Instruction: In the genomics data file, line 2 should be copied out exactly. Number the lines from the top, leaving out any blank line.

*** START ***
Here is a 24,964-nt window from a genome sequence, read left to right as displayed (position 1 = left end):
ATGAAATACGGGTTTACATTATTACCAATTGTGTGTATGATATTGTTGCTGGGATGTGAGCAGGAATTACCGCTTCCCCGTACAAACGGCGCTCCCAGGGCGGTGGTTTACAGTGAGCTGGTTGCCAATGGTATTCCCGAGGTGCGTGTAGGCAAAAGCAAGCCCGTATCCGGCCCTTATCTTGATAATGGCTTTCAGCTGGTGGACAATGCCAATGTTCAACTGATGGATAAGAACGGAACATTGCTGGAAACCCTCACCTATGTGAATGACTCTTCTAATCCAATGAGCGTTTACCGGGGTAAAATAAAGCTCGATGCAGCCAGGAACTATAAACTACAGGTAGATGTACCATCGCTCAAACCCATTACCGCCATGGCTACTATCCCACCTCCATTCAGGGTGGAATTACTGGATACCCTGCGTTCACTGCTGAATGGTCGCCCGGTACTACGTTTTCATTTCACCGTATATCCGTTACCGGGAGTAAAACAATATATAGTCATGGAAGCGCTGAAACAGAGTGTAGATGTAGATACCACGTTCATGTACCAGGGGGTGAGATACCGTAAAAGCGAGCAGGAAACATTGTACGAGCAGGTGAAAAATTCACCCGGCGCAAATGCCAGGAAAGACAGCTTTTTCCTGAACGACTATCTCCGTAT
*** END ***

ATGAAATACGGGTTTACATTATTACCAATTGTGTGTATGATATTGTTGCTGGGATGTGAGCAGGAATTACCGCTTCCCCGTACAAACGGCGCTCCCAGGGCGGTGGTTTACAGTGAGCTGGTTGCCAATGGTATTCCCGAGGTGCGTGTAGGCAAAAGCAAGCCCGTATCCGGCCCTTATCTTGATAATGGCTTTCAGCTGGTGGACAATGCCAATGTTCAACTGATGGATAAGAACGGAACATTGCTGGAAACCCTCACCTATGTGAATGACTCTTCTAATCCAATGAGCGTTTACCGGGGTAAAATAAAGCTCGATGCAGCCAGGAACTATAAACTACAGGTAGATGTACCATCGCTCAAACCCATTACCGCCATGGCTACTATCCCACCTCCATTCAGGGTGGAATTACTGGATACCCTGCGTTCACTGCTGAATGGTCGCCCGGTACTACGTTTTCATTTCACCGTATATCCGTTACCGGGAGTAAAACAATATATAGTCATGGAAGCGCTGAAACAGAGTGTAGATGTAGATACCACGTTCATGTACCAGGGGGTGAGATACCGTAAAAGCGAGCAGGAAACATTGTACGAGCAGGTGAAAAATTCACCCGGCGCAAATGCCAGGAAAGACAGCTTTTTCCTGAACGACTATCTCCGTAT